2021: For the economy, a better year than we dared hope

In many ways, economic developments in 2021 have turned out more positive than they promised to be at the beginning of the year. GDP growth has firmed up more, unemployment has fallen faster, and the ISK has appreciated somewhat more than we anticipated. But inflation has been more stubborn, and the monetary tightening phase has come earlier than we had expected.


The year now coming to a close has certainly seen its fair share of economic ups and downs. Presumably, most observers hoped that widespread vaccination would quell the pandemic over the course of the year, but instead, the world is facing yet another wave – this one in the midst of the holiday season – and in many places the situation is ambiguous.

But even though the Coronavirus did not take its leave in 2021, various aspects of the economy have improved more than many dared hope, and in a number of respects Icelanders are in a better position than we and most others expected at the beginning of the year. It is therefore illuminating to look back at 2021 and compare our initial expectations concerning developments in key economic variables with actual developments and with the outlook as of the year-end.

GDP growth exceeds expectations

If we begin with the GDP growth outlook: according to our macroeconomic forecast from late January, we projected GDP growth for the year at 3.2%. We had expected that this growth would be driven mainly by a rebound in tourism plus moderate growth in consumption and investment. The national accounts for the first nine months of the year are now available, as are statistics indicating probable developments in Q4.

In short, we now expect GDP growth for 2021 as a whole to turn out considerably stronger than we had forecast at the beginning of the year. The difference is attributable to the much greater buoyancy of domestic demand than we had expected. For example, in our January forecast we projected private consumption growth at 1.9%. For the first three quarters of 2021, however, the actual growth rate was 5.4%, and data such as payment card turnover figures and consumer goods imports suggest that growth for the year as a whole could even turn out slightly higher. Developments in private consumption weigh heavily in the GDP growth rate, and by the same token, this difference plays a major role in the underestimation in our January forecast.

A similar tale can be told of investment, which is set to measure much stronger than we had anticipated. In January, we projected investment growth for the year at just under 4%, while the growth rate for the first nine months of 2021 was more than 13%.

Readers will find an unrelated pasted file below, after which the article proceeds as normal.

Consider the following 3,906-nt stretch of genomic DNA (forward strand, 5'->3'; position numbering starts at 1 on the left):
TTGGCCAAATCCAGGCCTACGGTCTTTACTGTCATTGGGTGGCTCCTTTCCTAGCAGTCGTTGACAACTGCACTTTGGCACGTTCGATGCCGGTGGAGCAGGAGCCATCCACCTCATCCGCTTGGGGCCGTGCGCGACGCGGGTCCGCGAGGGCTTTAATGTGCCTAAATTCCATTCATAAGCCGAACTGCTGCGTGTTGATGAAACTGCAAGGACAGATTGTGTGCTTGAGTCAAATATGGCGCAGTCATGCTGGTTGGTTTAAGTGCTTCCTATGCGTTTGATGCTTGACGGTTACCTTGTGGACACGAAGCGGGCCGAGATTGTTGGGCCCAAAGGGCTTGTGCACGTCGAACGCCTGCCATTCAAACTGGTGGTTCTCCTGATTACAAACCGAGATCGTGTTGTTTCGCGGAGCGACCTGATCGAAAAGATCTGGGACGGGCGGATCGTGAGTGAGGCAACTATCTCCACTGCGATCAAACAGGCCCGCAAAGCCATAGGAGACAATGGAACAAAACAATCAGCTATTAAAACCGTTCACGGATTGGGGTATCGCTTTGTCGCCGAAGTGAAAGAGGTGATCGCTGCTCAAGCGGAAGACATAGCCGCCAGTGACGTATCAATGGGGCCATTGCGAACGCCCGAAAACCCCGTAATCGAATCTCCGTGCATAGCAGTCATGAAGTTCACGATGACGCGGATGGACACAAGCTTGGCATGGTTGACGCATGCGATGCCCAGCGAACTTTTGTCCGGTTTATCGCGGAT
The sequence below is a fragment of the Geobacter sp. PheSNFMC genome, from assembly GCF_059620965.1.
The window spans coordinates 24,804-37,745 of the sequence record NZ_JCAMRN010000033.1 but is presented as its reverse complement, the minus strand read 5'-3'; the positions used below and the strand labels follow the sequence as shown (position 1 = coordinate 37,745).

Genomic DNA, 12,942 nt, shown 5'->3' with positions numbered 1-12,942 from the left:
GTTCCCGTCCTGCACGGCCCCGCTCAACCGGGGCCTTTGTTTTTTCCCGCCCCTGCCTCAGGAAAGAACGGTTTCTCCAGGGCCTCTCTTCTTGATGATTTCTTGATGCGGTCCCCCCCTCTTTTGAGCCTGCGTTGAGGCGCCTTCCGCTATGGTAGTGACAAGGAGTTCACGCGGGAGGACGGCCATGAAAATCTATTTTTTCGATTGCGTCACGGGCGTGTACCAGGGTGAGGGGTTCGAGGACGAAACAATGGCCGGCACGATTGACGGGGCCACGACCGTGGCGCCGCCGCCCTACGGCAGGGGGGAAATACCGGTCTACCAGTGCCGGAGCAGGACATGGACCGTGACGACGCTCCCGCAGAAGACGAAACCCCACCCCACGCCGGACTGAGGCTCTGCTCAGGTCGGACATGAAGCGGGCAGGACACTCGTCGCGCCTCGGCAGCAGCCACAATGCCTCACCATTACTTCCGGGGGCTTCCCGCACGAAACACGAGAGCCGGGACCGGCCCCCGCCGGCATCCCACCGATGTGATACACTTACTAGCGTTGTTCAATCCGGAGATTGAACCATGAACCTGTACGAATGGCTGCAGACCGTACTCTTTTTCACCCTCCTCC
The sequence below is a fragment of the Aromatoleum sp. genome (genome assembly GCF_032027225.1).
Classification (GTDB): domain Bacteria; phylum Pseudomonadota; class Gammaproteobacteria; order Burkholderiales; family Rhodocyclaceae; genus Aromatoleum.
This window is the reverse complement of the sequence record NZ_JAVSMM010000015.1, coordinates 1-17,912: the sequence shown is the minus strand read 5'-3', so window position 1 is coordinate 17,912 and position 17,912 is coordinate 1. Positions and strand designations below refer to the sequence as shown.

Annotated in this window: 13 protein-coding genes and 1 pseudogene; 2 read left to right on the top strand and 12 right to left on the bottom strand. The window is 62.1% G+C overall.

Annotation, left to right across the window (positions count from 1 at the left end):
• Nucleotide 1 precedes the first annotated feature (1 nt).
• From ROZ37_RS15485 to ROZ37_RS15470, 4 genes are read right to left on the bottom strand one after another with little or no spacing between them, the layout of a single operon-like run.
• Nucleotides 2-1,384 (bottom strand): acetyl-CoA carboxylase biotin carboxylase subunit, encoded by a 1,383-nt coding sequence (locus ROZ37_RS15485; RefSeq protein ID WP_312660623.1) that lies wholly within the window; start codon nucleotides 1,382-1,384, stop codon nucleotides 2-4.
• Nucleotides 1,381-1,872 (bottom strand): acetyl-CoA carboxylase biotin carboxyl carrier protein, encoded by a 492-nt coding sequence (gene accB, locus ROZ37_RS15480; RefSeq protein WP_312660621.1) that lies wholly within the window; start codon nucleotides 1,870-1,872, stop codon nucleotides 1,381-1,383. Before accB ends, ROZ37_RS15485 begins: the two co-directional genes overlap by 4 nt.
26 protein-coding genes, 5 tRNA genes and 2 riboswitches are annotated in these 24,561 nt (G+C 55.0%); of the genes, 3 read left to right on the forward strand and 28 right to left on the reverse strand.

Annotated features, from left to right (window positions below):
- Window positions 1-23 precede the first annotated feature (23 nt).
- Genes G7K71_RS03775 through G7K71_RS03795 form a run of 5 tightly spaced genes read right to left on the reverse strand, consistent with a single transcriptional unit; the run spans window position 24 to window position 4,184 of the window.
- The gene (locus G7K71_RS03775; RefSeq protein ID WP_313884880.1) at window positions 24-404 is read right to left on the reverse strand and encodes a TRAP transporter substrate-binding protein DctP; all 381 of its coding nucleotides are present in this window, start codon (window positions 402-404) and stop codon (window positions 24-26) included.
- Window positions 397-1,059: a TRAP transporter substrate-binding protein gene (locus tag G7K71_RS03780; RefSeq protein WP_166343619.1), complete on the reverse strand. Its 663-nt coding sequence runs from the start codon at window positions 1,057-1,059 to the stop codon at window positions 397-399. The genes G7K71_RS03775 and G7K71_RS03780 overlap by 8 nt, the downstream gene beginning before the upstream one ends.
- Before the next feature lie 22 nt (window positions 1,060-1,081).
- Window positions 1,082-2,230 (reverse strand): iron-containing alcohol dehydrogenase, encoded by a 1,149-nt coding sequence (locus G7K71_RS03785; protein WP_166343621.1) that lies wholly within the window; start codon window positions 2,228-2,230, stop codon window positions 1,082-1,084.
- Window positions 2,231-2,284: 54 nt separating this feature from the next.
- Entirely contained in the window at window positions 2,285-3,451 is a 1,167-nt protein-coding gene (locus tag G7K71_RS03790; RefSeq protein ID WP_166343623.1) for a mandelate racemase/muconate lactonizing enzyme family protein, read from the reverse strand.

On the other hand, the outlook is for export growth to be broadly in line with our early-2021 forecast. Strong growth in domestic demand is accompanied by increased imports, of course, and the contribution of net trade to output growth will not be as favourable as we had projected in January.

The employment situation has improved markedly

The relatively swift economic recovery has resulted in more rapid job creation than looked probable early in 2021, and unemployment has also fallen sooner. In our January forecast, we predicted that unemployment would average 9.6% this year and then taper off to an average of 4.6% in 2022. On the other hand, the jobless rate was already down to 5% by this autumn and has remained there since.

By now, the only figures still outstanding are for December, and the outlook for 2021 as a whole is for unemployment to be consistent with our September forecast. Provided that the recovery of tourism does not suffer a dramatic and prolonged setback next year because of the pandemic, we are optimistic that our September forecast will also be borne out for next year, and that employment will more or less align with the pre-pandemic situation over the course of H2/2022.

ISK develops in line with expectations

At the beginning of 2021, we were guardedly optimistic about developments in the exchange rate, after it fell by nearly 10% in 2020. We considered it likely that the ISK would be under pressure until the tourism industry righted itself, but we expected things to look up when tourist numbers started to rise. At that time, we projected a modest appreciation in 2021 and a more rapid one thereafter.

Early this year, our projection looked set to be on the pessimistic side, as the ISK strengthened by 5% in H1/2021. We updated our exchange rate forecast to reflect this, and in both May and September, we forecast that the ISK would be an average of 3-4% stronger in 2021 than in 2020.